I don’t need to remind you, that the on-air "talent" of Fox News, as well as many voices on the AM dial routinely label many of us reading and writing blogs like this one as "extremists". Jeff Dinelli at the Left Coaster:

…The cleverly worded law would allow the government to arrest and imprison anyone who speaks out against the Bush administration, the Iraq occupation, the Department of Homeland Security or any other government agency, including the FDA….It is the latest in a long line of fear-mongering legislation that stretches back to the birth of our nation, as pointed out in a fine post by Phillip Giraldi at HuffPo.

Forget that this is going to be specifically aimed at Muslim organizations. This is the beginning of the end to Free Speech in America. If this law passes, every information source you know and trust could be shut down and its authors arrested…

Would you have believed thirty years ago that there would be Free Speech Zones in America? H.R. 1955 was co-authored by not by some far right nutcase, but by Jane Harman, a California Democrat, chair of the House Homeland Security Subcommittee on Intelligence. The fact that she’s considered mainstream, and that the bill passed while the news was occupied with massive fires in her home state, helped the bill dodge public attention. Harman’s district contains a number of defense contractors and borders the district that’s home to the RAND Corporation, which IMO would be a beneficiary of this legislation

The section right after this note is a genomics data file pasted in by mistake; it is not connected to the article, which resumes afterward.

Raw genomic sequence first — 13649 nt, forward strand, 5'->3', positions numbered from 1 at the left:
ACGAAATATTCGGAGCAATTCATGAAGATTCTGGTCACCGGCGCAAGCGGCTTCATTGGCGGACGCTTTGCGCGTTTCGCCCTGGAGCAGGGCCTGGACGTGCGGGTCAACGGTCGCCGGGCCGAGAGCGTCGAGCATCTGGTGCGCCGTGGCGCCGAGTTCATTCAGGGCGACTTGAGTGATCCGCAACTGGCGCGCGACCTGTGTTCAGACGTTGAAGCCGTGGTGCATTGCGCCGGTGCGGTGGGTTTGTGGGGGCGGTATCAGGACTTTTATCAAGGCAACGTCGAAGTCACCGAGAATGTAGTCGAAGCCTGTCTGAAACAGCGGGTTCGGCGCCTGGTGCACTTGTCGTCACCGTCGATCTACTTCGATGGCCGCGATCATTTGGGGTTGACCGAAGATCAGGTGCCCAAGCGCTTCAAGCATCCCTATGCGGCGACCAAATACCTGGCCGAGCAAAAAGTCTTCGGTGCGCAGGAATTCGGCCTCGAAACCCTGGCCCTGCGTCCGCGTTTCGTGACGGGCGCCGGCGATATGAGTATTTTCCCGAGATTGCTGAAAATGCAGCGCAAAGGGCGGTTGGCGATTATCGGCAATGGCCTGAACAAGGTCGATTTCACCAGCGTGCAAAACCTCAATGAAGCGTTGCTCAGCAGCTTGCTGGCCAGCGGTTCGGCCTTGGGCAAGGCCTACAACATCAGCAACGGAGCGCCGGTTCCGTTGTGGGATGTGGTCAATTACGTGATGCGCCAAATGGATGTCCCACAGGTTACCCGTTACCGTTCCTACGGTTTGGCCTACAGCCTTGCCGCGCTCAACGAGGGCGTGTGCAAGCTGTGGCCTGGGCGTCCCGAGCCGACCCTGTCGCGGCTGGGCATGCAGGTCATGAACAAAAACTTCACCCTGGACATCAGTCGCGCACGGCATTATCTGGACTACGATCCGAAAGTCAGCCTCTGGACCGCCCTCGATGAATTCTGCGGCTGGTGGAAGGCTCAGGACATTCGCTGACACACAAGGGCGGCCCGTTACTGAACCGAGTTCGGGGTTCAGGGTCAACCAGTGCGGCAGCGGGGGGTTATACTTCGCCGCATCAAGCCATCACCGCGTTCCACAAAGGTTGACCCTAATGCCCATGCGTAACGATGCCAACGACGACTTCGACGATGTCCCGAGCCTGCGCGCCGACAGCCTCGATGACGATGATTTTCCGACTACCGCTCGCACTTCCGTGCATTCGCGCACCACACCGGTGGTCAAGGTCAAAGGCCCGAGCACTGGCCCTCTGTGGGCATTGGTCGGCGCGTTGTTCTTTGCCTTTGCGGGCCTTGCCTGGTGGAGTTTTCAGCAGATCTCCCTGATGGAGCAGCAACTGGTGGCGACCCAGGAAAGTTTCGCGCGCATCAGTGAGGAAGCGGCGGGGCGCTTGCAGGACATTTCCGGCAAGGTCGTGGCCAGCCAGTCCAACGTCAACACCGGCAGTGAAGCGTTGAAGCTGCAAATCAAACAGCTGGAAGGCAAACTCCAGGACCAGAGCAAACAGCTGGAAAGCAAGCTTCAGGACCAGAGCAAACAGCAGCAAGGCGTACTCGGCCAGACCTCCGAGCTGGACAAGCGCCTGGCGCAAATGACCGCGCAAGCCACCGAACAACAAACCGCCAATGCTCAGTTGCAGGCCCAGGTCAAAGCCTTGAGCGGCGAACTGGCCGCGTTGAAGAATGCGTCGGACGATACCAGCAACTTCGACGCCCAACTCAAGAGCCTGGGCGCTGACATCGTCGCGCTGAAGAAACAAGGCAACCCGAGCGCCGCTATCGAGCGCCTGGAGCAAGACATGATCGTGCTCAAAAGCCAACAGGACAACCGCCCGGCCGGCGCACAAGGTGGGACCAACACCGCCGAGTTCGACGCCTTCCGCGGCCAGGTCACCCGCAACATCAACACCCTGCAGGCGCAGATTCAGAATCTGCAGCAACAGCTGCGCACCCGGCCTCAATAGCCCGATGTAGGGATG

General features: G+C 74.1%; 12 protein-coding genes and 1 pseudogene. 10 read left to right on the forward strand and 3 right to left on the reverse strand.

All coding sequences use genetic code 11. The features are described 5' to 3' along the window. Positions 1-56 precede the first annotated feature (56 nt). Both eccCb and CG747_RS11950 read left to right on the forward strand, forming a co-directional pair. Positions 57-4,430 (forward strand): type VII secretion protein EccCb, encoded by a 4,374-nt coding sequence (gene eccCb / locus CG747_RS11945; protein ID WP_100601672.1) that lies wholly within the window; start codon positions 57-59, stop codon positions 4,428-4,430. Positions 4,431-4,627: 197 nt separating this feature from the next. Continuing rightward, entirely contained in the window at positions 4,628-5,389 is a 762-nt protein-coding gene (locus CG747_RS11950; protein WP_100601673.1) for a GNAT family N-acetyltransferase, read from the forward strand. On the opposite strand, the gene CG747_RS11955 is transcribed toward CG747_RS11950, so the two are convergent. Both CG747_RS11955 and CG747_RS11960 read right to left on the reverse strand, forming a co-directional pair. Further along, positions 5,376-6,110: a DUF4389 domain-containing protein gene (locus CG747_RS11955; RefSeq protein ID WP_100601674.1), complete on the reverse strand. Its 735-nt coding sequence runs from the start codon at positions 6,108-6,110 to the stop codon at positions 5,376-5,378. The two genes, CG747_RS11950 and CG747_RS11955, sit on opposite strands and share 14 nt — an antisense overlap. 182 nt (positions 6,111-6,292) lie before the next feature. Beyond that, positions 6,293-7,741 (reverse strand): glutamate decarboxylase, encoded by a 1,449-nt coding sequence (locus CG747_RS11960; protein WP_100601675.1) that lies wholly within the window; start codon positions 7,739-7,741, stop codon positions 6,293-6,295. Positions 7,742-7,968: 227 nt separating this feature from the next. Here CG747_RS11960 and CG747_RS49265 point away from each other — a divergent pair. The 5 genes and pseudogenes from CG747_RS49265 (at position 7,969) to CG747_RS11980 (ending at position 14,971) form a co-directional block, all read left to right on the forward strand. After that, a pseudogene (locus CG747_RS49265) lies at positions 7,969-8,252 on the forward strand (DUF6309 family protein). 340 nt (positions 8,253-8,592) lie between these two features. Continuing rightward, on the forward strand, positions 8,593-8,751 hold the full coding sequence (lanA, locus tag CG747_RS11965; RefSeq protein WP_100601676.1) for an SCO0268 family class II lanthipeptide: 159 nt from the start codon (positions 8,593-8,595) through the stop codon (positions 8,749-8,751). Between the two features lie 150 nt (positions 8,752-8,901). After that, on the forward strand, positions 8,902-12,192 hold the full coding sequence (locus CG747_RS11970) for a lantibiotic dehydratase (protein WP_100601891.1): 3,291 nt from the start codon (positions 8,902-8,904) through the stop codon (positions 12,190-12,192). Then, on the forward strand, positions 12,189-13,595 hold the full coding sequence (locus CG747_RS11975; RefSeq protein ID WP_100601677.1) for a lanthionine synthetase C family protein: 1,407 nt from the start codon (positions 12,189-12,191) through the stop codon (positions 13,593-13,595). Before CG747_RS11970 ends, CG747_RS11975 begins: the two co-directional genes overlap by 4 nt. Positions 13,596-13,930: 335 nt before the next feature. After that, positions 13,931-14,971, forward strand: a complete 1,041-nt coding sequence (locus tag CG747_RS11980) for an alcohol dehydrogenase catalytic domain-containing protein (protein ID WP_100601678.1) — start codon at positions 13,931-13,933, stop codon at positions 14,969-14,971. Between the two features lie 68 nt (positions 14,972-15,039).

You can feel what’s left of our democracy, "ossifying up", as the bill’s thought police will likely chill what’s left of Free Speech in America. Its intent and vague language is a step toward putting web sites like this one out of business.

Join John Nirenberg, either in person on US Route 1, or via his website March in My Name.

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Iraq is Just a Comma

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Bush Administration, Iraq War, Middle East, War on Terror

When the final history is written on Iraq, it will look just like a comma.